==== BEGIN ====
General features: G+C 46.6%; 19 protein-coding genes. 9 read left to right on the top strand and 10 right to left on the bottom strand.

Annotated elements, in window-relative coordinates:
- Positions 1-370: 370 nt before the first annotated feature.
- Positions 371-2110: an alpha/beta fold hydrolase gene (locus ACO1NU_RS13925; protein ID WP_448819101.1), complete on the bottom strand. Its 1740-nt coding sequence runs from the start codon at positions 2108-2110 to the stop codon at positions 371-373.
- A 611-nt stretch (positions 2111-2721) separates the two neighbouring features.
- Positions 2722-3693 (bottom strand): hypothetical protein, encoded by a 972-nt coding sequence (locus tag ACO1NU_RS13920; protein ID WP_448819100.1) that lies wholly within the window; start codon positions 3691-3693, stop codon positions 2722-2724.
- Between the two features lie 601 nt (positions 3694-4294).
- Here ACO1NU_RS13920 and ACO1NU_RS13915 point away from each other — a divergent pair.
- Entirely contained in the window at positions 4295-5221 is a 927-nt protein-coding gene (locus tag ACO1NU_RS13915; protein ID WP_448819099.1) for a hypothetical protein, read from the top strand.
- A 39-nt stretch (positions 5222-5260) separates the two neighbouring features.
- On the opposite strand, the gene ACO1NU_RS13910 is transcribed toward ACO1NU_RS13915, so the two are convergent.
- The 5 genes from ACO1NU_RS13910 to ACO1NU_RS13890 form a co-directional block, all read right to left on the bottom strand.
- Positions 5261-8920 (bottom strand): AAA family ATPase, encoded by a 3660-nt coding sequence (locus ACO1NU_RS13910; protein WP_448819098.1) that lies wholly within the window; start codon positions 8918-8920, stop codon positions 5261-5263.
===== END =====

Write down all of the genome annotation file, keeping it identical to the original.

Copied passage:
General features: G+C 46.6%; 19 protein-coding genes. 9 read left to right on the top strand and 10 right to left on the bottom strand.

Annotated elements, in window-relative coordinates:
- Positions 1-370: 370 nt before the first annotated feature.
- Positions 371-2110: an alpha/beta fold hydrolase gene (locus ACO1NU_RS13925; protein ID WP_448819101.1), complete on the bottom strand. Its 1740-nt coding sequence runs from the start codon at positions 2108-2110 to the stop codon at positions 371-373.
- A 611-nt stretch (positions 2111-2721) separates the two neighbouring features.
- Positions 2722-3693 (bottom strand): hypothetical protein, encoded by a 972-nt coding sequence (locus tag ACO1NU_RS13920; protein ID WP_448819100.1) that lies wholly within the window; start codon positions 3691-3693, stop codon positions 2722-2724.
- Between the two features lie 601 nt (positions 3694-4294).
- Here ACO1NU_RS13920 and ACO1NU_RS13915 point away from each other — a divergent pair.
- Entirely contained in the window at positions 4295-5221 is a 927-nt protein-coding gene (locus tag ACO1NU_RS13915; protein ID WP_448819099.1) for a hypothetical protein, read from the top strand.
- A 39-nt stretch (positions 5222-5260) separates the two neighbouring features.
- On the opposite strand, the gene ACO1NU_RS13910 is transcribed toward ACO1NU_RS13915, so the two are convergent.
- The 5 genes from ACO1NU_RS13910 to ACO1NU_RS13890 form a co-directional block, all read right to left on the bottom strand.
- Positions 5261-8920 (bottom strand): AAA family ATPase, encoded by a 3660-nt coding sequence (locus ACO1NU_RS13910; protein WP_448819098.1) that lies wholly within the window; start codon positions 8918-8920, stop codon positions 5261-5263.